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The ground work of this monograph is the work of the late Hugh Owen Thomas, and more particularly the principles of his knee-joint splint. The British mortality from shock in cases of compound fracture of the femur was reduced from 80 per cent in 1916 to 15.6 per cent in 1917, chiefly as the result of the immobilization secured by the early application of the Thomas splint. The author has considered every detail of the apparatus, which is described from the standpoint of efficiency and comfort. The accuracy of the adjustment of deformity and the action of mechanical devices designed to lessen the burden of suffering were important factors in obtaining good results and in maintaining the morale of the soldiers. In the preliminary consideration the author gives a concise account of these important factors in the consideration of fractures. He describes the position of election for ankylosis of the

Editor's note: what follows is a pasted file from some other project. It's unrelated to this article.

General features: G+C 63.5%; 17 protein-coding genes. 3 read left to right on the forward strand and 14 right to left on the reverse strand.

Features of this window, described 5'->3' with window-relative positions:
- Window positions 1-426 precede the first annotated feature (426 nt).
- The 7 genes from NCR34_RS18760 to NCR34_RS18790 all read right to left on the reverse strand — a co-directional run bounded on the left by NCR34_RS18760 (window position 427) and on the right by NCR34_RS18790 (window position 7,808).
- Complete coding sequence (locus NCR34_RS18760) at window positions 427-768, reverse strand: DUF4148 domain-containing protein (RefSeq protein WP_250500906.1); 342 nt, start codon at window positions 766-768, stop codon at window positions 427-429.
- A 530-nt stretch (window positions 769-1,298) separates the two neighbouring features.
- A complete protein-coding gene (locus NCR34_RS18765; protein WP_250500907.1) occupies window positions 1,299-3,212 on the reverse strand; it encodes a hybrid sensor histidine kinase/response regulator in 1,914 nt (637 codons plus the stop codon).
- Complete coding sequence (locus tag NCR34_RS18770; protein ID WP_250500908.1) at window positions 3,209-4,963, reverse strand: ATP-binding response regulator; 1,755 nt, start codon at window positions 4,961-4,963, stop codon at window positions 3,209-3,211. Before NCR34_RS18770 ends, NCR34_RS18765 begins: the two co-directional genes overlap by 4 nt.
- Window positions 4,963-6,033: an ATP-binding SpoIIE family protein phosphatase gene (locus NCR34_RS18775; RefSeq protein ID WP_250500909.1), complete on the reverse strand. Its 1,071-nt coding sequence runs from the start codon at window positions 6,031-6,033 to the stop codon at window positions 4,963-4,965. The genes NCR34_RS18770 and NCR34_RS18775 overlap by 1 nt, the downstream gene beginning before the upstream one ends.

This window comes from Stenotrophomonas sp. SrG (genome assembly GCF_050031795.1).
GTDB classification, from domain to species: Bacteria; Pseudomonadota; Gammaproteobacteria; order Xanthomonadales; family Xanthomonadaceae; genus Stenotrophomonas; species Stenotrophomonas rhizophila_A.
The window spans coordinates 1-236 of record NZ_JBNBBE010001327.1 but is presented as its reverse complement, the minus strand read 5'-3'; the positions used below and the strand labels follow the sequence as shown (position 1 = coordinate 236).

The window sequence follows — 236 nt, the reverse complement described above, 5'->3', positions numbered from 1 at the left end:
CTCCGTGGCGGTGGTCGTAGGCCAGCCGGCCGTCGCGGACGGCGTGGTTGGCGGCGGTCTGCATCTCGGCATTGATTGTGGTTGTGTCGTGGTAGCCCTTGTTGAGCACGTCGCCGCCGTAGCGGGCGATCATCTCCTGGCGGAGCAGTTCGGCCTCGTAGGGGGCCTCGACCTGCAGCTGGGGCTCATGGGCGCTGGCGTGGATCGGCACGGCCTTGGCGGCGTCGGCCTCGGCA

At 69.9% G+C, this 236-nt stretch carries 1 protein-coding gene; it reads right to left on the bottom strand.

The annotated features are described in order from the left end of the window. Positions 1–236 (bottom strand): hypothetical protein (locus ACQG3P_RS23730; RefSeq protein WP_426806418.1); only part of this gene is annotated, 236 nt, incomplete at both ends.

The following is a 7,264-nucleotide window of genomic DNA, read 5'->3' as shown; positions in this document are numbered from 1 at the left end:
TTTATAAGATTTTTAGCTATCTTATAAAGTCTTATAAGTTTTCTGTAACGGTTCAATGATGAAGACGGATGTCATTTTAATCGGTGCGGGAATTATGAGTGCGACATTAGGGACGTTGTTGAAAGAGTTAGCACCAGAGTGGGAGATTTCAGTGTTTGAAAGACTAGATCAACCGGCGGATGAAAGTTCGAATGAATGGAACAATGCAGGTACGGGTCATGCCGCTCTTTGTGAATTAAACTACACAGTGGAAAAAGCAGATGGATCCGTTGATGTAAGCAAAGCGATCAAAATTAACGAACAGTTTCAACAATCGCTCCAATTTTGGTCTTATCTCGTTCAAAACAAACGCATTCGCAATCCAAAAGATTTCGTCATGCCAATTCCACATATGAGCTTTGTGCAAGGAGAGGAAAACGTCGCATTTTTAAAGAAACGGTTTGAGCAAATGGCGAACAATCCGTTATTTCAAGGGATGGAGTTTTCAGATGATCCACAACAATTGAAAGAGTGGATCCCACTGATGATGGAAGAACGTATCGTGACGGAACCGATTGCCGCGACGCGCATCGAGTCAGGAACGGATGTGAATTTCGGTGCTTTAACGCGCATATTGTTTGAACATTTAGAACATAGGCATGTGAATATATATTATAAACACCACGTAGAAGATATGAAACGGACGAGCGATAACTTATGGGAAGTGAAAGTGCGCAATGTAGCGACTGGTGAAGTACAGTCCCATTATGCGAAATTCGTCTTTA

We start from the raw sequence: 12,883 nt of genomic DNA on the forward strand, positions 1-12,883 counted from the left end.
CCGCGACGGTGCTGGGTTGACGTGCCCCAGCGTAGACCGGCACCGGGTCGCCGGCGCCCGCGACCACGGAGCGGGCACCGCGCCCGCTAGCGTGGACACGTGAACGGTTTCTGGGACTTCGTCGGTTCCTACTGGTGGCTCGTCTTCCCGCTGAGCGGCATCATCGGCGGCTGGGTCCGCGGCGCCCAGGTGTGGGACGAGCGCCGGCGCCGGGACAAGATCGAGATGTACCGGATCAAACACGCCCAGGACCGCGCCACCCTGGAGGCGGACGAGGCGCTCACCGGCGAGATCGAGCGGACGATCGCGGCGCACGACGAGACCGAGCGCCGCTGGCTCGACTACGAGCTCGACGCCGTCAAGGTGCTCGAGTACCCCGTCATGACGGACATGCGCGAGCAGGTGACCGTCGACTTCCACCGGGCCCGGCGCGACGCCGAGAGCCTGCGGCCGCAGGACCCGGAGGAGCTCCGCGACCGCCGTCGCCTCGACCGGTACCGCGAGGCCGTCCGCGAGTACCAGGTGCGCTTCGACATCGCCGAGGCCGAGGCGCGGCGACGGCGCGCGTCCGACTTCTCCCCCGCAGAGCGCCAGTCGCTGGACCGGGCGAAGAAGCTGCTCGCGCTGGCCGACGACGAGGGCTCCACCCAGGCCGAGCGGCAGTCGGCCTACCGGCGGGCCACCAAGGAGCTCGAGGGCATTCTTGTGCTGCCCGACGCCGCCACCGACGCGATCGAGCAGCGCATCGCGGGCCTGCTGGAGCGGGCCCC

The Thomas Splint and Its Modifications in the Treatment of Fractures. JAMA. 1927;89(15):1272. doi:10.1001/jama.1927.02690150082045
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